(Canada) Teacher turns classroom into 'Comfort Cove' to help with behavior problems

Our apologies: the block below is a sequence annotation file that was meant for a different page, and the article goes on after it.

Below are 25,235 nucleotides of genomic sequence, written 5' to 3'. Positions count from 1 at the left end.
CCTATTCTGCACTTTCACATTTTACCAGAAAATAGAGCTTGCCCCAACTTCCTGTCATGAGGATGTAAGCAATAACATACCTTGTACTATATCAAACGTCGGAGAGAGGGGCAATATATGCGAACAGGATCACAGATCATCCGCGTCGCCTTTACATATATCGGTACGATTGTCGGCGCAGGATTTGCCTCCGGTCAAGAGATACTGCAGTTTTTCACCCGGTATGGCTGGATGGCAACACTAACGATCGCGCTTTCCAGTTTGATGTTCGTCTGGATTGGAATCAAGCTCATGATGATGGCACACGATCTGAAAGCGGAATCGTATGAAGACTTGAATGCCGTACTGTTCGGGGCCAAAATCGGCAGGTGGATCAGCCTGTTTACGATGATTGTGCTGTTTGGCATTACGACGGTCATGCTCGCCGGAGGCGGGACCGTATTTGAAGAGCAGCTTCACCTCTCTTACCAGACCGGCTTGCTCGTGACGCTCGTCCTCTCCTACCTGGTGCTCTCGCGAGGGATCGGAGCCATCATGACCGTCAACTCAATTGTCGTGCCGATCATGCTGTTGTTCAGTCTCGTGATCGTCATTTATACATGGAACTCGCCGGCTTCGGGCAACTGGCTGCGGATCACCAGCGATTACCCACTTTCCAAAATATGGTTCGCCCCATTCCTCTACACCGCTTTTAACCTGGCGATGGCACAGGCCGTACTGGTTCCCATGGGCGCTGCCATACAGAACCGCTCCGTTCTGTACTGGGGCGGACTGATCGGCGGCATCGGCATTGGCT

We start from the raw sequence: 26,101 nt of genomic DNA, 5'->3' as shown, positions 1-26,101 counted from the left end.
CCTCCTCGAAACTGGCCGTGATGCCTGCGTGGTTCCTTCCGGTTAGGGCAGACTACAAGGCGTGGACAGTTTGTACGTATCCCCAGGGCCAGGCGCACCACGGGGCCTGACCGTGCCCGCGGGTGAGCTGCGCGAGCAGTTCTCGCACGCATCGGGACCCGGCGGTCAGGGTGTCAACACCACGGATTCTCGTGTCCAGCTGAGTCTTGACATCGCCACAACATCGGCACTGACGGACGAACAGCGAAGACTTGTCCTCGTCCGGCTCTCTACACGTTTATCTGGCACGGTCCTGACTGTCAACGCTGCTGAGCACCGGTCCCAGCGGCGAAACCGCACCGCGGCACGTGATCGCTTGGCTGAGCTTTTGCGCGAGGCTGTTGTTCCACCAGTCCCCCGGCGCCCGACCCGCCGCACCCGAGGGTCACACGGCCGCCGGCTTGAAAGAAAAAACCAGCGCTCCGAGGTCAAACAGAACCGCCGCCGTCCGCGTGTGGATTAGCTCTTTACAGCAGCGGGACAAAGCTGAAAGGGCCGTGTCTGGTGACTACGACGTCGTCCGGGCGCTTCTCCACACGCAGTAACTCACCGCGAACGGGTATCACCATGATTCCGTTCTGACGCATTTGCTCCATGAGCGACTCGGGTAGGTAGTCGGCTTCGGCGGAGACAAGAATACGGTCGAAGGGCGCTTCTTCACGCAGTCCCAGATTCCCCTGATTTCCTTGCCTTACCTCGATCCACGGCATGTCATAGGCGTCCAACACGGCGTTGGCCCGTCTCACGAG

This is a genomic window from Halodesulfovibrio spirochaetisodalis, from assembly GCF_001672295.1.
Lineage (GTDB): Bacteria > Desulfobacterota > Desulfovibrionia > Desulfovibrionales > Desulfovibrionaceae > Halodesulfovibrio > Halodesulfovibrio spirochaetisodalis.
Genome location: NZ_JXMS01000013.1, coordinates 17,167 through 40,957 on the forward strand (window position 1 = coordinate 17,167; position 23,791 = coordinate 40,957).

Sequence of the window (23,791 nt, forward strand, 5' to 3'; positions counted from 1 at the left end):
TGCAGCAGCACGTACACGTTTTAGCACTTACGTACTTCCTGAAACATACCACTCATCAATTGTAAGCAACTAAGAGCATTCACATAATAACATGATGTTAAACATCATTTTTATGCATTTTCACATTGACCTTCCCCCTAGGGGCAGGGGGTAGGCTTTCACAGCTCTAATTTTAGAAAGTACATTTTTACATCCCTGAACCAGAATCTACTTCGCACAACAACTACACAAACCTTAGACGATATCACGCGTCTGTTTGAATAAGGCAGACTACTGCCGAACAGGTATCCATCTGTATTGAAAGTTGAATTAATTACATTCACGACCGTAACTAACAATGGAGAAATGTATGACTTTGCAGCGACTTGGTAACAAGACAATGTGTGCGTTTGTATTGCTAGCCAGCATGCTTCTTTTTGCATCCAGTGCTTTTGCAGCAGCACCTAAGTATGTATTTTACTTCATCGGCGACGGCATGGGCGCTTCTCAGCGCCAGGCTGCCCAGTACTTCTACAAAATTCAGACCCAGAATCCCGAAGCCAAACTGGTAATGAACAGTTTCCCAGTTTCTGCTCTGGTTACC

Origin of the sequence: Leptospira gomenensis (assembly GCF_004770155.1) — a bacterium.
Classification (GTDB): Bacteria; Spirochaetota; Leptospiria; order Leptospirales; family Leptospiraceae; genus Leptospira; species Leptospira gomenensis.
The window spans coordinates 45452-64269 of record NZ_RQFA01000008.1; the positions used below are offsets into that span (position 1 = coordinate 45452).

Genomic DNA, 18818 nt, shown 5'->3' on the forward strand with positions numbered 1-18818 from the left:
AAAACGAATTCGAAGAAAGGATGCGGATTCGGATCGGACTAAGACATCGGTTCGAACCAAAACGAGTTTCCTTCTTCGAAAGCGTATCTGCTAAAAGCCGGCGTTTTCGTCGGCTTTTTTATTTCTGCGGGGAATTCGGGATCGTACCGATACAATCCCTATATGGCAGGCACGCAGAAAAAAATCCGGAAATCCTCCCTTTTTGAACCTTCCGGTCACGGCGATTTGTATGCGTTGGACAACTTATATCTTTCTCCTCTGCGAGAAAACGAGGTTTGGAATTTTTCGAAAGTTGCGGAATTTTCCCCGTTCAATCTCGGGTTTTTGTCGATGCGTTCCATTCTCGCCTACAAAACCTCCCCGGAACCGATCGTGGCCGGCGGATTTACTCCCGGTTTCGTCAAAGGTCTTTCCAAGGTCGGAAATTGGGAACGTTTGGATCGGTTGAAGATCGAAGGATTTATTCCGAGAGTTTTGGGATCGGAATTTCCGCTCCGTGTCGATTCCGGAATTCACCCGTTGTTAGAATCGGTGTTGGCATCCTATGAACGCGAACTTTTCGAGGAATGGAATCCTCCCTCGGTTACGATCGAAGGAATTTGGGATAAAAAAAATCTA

Feb 4, 2018, (Canada) CBC News: How a 'Comfort Cove' helps a teacher and her students recharge—Beanbag chairs and low lighting turn classroom into lunchtime retreat We had a long list of concerns: the inadequately resourced inclusion model; large class sizes with complex compositions; chronic behavioural challenges; and dire mental health needs that continue to go unaddressed. And there was more, including deficiencies in social supports for families and youth, incidents of physical violence against teachers, reduced time to teach some subjects and ever-increasing demands on teachers. … I decided to turn my classroom into what I call Comfort Cove. Named for its connection to Newfoundland, and its metaphor for a safe and quiet haven for those wanting to escape the stormy seas, it became my new project. I initially brought in a couch that I didn't need anymore. I also brought in several pieces of lawn furniture and beanbag chairs that I garnered from a friend. I gathered crossword, logic, Sudoku and see-a-word puzzles, plus math sheets, colouring sheets and information on how to focus the mind through writing in a journal. … It was immediately successful. At the end of June 2017, I was honoured to receive an Educator's Innovation Award from the Newfoundland and Labrador Education Foundation. It came with a small grant that enabled me to expand and heighten the experience for what I call my Comfort Covers. To see the students benefit was just the kindling I needed for my fire. … The problems I noted earlier persist in the public school system. Comfort Cove has not solved this. I worry especially about behavioural problems, including the threat of physical violence in the classroom, and the impact on both students' well-being and their educational outcomes. Major systemic issues need to be addressed. I'm talking about disrespectful attitudes, foul language in the classroom and a refusal to participate in classroom activities. Many teachers see these behaviours every day.